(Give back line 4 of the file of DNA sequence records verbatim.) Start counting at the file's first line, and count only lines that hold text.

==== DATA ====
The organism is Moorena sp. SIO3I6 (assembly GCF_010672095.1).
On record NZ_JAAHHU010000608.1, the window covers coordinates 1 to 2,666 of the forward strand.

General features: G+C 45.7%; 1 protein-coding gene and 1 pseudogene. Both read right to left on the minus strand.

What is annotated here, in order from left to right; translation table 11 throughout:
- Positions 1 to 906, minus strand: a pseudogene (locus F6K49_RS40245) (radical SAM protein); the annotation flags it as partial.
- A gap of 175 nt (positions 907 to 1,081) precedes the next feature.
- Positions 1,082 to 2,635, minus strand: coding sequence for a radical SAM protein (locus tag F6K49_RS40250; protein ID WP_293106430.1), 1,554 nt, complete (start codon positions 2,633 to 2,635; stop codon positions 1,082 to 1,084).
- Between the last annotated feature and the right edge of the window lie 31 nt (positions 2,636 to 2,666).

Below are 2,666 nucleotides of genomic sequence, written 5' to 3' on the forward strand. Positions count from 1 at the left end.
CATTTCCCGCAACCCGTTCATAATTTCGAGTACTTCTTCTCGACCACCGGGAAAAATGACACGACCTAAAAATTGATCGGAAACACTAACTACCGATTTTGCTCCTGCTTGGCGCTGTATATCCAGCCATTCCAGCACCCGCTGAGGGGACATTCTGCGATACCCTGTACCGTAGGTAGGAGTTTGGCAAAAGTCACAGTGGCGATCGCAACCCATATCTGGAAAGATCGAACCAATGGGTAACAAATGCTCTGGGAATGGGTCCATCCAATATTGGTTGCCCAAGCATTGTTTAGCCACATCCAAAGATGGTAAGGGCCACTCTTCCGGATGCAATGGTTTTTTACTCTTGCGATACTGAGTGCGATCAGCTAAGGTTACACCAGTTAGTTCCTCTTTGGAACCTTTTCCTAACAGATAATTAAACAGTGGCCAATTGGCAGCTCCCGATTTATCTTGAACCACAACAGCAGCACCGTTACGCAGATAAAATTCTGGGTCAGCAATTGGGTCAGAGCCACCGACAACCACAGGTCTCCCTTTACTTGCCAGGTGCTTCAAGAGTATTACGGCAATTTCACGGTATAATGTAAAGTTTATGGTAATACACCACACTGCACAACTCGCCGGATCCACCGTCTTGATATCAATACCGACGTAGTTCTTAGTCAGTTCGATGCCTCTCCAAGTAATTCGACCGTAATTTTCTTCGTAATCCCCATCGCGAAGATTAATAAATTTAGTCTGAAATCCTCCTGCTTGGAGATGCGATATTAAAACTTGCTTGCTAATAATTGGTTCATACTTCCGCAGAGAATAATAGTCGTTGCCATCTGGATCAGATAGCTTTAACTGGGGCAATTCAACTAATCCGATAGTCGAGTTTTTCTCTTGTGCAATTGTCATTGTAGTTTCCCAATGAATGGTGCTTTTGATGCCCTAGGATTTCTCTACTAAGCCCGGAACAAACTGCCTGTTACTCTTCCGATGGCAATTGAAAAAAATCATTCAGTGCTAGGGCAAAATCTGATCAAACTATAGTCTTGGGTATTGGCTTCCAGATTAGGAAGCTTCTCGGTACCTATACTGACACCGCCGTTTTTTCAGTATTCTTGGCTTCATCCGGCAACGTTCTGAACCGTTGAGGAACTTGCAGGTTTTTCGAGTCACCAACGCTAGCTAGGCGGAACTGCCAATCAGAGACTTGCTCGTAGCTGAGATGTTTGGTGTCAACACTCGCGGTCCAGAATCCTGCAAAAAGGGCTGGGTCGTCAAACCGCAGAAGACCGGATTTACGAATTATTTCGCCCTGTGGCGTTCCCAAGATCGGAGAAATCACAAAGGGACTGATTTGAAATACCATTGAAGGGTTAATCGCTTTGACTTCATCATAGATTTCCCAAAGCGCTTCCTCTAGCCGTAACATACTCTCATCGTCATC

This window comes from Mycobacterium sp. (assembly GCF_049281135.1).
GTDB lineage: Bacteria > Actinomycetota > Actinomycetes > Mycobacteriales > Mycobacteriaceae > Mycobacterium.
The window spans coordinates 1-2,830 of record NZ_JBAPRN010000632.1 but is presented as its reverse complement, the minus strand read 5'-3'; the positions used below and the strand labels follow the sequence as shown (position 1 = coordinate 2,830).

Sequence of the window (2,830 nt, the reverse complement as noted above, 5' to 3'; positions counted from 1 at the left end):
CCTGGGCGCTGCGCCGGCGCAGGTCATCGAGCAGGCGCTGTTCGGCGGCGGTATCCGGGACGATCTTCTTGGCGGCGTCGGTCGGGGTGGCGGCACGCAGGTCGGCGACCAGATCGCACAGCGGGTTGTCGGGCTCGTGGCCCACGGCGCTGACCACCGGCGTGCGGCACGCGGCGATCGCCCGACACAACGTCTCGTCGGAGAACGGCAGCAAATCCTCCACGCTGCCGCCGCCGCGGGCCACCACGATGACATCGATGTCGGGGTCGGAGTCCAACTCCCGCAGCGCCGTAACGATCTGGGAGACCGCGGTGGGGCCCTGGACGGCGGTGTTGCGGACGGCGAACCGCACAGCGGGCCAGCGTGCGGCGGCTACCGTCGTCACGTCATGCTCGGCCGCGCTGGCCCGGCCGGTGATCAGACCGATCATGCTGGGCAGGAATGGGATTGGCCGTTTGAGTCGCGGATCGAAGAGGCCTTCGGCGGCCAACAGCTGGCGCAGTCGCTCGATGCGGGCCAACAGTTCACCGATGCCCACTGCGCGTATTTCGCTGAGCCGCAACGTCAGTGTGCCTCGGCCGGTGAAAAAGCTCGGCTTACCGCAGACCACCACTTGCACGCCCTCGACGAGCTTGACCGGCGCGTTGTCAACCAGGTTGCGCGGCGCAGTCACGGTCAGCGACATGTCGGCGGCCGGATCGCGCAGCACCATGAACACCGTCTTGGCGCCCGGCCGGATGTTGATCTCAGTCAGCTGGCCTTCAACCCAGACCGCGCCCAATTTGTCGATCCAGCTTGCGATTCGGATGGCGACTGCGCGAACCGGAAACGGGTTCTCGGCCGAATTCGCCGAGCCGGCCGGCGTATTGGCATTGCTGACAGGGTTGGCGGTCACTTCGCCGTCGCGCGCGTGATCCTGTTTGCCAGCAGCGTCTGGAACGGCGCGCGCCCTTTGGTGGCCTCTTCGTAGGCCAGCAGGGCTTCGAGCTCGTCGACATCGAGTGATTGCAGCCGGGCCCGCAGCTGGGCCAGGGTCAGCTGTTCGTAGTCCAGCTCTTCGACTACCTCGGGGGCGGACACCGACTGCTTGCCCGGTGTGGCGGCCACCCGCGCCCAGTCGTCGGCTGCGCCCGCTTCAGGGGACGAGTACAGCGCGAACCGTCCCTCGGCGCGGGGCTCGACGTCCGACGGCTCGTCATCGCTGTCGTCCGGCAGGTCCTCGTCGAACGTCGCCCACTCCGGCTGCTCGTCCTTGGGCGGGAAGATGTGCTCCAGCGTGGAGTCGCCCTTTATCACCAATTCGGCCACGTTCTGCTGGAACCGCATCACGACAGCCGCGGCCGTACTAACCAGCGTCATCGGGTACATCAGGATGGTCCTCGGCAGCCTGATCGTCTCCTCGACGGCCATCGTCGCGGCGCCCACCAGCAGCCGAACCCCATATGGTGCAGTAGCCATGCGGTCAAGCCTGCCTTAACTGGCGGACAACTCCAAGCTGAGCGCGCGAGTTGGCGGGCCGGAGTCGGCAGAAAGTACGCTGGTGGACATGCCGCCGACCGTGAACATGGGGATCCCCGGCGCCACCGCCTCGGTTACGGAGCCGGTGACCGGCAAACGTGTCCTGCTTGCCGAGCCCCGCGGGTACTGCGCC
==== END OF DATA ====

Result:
What is annotated here, in order from left to right; translation table 11 throughout: